January 18, 2019
Overview of Kenyan Insolvency Law

With several high profile Kenyan companies, including ARM Cement, Deacons and Nakumatt, going into administration in Kenya in recent times,  we examine some key features of the Kenyan Insolvency Act 2015 (the “Act”) and the duties of administrators appointed under the Act.

Shift focus:

Introduction of the Act in Kenya in 2015  marked a paradigm shift in Kenya, from the previous requirement of insolvent companies to be wound up for the benefit of creditors, to the current requirement that insolvent companies first be administered in a bid to steer them back to profitability and the handover of control back to the directors of such companies.

Only where an insolvent company is deemed irredeemable should the liquidation process be employed as a last resort.

Insolvency Practitioners:

The Act now introduces a qualification for liquidators, administrators and bankruptcy trustees who shall be collectively known as Insolvency Practitioners. Only a qualified insolvency practitioner may be appointed in any of the capacities mentioned above. This requirement however does not apply to Official Receivers. A qualified insolvency practitioner is one who:

  1. satisfies the requirements of the insolvency regulations with respect to education, practical training and experience. These regulations are yet to be published;
  2. is a member of a professional body to be declared by way of Gazette Notice by the Cabinet Secretary;
  3. satisfies the requirements (if any) of the rules of the governing body; and
  4. is a natural person.

A natural person who wishes to act as an insolvency practitioner may apply to the Official Receiver for an authorization in the manner that shall be set out in the Regulations to be published. The applicant must meet the requirements set out above before making such an application.

Debt:

Under the Act, a company is deemed unable to pay its debts if it fails to pay a debt of Kenya Shillings 100,000 or more after 21 days of a written demand being served upon it.

The Act now proposes three (3) legal regimes for insolvency which include:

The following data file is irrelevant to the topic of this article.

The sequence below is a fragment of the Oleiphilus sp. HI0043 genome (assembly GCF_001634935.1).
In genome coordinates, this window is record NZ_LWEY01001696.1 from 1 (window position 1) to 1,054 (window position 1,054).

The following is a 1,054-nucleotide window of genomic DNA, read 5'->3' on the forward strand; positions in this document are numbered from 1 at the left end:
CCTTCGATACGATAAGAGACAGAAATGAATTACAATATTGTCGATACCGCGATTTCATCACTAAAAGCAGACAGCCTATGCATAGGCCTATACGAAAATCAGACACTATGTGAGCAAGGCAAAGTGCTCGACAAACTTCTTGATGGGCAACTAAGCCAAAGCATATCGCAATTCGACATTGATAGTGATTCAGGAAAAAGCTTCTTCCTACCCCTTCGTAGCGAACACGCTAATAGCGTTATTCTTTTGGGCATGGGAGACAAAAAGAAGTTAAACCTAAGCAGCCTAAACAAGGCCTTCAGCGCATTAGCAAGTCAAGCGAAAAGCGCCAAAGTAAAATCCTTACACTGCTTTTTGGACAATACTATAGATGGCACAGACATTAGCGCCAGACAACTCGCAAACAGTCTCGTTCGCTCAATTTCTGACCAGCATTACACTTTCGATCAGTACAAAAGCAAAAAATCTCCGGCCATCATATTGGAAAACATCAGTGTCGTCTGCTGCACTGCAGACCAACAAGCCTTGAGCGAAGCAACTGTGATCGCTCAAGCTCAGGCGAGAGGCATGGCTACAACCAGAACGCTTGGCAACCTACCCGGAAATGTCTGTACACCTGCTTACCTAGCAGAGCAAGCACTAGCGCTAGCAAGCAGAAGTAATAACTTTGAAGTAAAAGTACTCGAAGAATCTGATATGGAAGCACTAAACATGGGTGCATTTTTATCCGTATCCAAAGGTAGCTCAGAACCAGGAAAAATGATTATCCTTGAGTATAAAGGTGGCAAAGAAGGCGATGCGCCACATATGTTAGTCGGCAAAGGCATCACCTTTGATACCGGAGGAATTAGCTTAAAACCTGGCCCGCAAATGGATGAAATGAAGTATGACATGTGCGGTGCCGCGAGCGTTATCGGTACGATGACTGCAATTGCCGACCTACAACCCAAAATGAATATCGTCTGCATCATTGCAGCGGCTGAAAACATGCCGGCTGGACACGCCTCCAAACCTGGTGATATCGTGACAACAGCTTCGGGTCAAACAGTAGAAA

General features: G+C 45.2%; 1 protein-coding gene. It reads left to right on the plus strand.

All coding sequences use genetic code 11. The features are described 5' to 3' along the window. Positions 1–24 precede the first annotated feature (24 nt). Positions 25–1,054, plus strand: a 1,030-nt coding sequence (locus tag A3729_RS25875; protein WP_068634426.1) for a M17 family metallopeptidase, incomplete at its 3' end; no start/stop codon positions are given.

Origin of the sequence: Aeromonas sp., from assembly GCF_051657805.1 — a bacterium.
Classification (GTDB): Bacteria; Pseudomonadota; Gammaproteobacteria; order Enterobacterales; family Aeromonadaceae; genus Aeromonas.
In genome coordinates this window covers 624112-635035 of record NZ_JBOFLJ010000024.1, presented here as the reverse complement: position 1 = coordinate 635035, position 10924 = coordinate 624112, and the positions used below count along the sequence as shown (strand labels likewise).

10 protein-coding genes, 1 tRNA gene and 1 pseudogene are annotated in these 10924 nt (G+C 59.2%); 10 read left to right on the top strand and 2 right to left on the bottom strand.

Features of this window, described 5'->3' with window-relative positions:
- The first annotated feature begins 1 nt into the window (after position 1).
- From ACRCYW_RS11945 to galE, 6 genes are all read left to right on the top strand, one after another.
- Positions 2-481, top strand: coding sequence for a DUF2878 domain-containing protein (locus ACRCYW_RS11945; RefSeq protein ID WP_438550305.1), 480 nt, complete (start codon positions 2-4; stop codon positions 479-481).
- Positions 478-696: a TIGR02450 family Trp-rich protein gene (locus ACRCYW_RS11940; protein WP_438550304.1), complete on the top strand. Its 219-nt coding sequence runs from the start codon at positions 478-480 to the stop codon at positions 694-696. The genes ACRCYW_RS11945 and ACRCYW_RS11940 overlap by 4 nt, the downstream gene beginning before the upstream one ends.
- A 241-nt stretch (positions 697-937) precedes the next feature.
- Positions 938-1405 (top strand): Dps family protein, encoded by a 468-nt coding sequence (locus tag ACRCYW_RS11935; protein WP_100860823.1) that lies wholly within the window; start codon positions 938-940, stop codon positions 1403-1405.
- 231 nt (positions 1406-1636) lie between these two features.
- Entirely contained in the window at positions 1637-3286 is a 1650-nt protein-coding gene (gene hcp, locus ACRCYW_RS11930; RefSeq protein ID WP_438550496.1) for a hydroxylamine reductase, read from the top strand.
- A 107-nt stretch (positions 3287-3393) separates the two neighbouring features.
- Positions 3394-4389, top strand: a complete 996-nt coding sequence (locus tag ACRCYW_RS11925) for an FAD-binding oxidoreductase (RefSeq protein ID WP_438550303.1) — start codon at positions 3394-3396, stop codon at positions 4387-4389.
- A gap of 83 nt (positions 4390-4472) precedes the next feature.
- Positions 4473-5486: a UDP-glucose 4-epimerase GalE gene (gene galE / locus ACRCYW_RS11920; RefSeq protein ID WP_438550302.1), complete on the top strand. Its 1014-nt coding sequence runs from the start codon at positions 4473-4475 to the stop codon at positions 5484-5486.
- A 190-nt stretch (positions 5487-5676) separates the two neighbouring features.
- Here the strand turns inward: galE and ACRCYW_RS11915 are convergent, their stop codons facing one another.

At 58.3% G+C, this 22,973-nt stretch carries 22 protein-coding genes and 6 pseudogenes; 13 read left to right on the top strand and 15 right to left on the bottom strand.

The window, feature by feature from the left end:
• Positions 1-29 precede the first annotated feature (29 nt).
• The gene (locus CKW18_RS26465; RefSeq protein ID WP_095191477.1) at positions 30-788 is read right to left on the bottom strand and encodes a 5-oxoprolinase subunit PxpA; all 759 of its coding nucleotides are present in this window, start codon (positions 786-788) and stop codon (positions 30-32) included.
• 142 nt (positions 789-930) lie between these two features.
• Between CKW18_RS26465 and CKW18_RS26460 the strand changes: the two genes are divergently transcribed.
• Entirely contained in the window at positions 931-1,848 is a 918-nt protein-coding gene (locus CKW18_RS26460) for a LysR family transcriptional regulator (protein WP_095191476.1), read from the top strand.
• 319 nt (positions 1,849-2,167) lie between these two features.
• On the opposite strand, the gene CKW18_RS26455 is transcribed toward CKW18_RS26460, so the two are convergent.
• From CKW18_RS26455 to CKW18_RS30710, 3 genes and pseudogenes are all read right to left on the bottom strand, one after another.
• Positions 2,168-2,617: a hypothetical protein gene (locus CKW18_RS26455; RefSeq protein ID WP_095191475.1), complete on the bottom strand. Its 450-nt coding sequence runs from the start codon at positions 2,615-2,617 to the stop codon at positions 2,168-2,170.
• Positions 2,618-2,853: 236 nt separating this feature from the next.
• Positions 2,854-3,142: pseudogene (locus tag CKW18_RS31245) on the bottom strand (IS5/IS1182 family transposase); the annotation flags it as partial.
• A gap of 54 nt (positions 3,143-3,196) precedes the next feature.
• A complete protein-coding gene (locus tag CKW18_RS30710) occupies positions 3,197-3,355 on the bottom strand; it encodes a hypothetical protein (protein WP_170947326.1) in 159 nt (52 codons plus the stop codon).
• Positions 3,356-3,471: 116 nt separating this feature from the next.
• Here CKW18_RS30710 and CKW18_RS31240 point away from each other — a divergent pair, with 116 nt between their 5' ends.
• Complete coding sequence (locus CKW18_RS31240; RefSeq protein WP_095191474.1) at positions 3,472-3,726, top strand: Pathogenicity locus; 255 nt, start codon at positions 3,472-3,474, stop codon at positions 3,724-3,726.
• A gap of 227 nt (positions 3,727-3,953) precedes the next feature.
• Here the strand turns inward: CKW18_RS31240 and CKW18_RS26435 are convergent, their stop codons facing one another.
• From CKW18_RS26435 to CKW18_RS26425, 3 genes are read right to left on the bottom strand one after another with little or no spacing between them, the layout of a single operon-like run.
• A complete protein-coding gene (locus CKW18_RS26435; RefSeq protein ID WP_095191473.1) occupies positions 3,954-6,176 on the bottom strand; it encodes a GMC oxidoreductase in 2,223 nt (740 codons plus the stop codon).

1. Administration of Insolvent Companies
  2. Company Voluntary Arrangements
  3. Liquidation of Companies

 

  1. Administration of Insolvent Companies:

Previously, a company could be wound up immediately it became insolvent. The Act provides for procedures to ensure that the company is returned to profitable trading by way of appointment of administrators and not necessarily to engage in the sale and realization of its assets as a primary option.

Under the Act, an administrator is a person appointed to manage the company’s affairs and property in order to maintain the company as a going concern or to achieve a better outcome for the company’s creditors as a whole than would likely be the case if the company were liquidated.

An administrator may be appointed by any of the following persons:

  1. Court;
  2. the holder of a floating charge in respect of the whole or substantially the whole of a company’s property; and
  3. by a company or by its directors.

Once appointed by way of an administrative order, the administrator shall assume control of all the property to which the administrator believes the company is entitled and no application to liquidate the company can be made. A person will require the consent of the administrator or the approval of Court to make any steps towards the enforcement of a security over the company’s property.